Family Law Mediation

Roselle Wissler

Arizona State University (ASU) - Sandra Day O'Connor College of Law


Dispute Resolution Magazine, Vol. 6, p. 29, 1999

This article reports findings from an empirical study of mediation in domestic relations cases. Cases were screened for domestic violence before mediation, and the mediators could decide to remove cases from mediation if there were concerns about intimidation or safety. Among cases that proceeded to mediation, the likelihood of settlement was not affected by whether the case involved violence, nor by the frequency, severity, or recency of the reported violence. Parties who reported violence either had more favorable assessments of mediation, or their assessments did not differ from those who did not report violence. How the mediator handled the case upon learning of domestic violence affected the likelihood of settlement, such that cases in which the parties were separated for the entire session were less likely to settle.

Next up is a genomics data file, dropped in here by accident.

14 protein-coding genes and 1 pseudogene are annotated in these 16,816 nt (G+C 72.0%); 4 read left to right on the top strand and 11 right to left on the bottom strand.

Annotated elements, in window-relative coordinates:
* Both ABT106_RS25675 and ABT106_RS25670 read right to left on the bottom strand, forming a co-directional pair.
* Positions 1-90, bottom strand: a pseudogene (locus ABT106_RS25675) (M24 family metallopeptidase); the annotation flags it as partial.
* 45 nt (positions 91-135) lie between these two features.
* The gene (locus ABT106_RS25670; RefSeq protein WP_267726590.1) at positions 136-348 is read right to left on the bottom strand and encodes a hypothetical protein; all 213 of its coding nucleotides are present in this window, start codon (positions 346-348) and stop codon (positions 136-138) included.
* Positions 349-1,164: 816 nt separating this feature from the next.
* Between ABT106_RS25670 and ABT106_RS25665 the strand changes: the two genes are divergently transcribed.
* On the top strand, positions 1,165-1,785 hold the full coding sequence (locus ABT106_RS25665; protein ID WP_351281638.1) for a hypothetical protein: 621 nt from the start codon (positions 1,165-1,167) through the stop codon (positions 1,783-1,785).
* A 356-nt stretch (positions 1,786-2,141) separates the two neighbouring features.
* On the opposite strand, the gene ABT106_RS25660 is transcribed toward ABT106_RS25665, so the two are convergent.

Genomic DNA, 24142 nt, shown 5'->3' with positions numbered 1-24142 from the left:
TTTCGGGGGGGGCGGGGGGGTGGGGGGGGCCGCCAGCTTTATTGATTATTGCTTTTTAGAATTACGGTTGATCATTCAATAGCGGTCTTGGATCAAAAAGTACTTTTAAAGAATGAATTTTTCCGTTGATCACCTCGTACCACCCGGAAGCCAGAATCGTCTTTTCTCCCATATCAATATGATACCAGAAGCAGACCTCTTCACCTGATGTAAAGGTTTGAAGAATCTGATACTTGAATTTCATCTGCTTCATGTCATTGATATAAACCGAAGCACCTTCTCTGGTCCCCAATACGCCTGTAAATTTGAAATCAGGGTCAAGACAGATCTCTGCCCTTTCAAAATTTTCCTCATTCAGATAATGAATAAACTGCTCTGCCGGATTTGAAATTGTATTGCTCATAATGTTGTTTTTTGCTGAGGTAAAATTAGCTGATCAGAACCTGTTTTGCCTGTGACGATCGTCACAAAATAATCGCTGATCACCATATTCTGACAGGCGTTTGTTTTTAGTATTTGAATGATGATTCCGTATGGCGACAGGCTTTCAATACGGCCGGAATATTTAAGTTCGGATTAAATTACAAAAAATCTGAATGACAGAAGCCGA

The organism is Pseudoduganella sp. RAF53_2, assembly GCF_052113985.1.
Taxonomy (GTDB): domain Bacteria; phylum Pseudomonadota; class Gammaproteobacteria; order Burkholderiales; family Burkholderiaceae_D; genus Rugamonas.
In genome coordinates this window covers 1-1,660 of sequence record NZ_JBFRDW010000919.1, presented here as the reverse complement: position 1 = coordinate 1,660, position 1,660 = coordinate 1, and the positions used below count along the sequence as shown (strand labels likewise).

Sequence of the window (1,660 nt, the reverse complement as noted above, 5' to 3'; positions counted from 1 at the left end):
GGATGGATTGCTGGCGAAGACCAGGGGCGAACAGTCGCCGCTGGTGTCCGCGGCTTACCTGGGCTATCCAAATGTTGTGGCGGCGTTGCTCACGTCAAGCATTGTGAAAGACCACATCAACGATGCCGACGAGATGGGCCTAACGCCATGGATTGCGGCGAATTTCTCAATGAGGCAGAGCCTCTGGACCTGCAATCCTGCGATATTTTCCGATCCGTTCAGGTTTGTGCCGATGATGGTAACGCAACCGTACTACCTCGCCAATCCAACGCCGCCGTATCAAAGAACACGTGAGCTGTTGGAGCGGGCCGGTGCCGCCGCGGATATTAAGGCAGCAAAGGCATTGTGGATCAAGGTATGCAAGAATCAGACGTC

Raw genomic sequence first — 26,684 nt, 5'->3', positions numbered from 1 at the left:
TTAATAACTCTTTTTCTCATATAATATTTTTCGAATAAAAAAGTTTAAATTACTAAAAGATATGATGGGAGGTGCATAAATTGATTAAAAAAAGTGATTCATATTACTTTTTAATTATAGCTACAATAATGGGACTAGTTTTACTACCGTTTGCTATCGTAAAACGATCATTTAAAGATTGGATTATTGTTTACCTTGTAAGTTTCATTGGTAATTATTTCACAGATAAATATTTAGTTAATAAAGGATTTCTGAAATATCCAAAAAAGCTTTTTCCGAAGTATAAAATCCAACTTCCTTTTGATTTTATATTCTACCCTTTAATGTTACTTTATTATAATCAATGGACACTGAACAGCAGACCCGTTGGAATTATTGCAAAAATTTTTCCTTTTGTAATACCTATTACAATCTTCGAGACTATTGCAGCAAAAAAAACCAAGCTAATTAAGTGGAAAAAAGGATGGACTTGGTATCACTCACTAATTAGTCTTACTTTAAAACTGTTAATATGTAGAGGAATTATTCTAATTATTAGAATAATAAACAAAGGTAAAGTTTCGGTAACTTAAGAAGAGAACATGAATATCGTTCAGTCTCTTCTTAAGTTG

Number of Pages in PDF File: 1

Keywords: mediation, domestic violence, empirical research

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Date posted: December 13, 2010  

Suggested Citation

Wissler, Roselle, Family Law Mediation (1999). Dispute Resolution Magazine, Vol. 6, p. 29, 1999. Available at SSRN: http://ssrn.com/abstract=1724723

Contact Information

Roselle Wissler (Contact Author)
Arizona State University (ASU) - Sandra Day O'Connor College of Law ( email )
Box 877906
Tempe, AZ 85287-7906
United States
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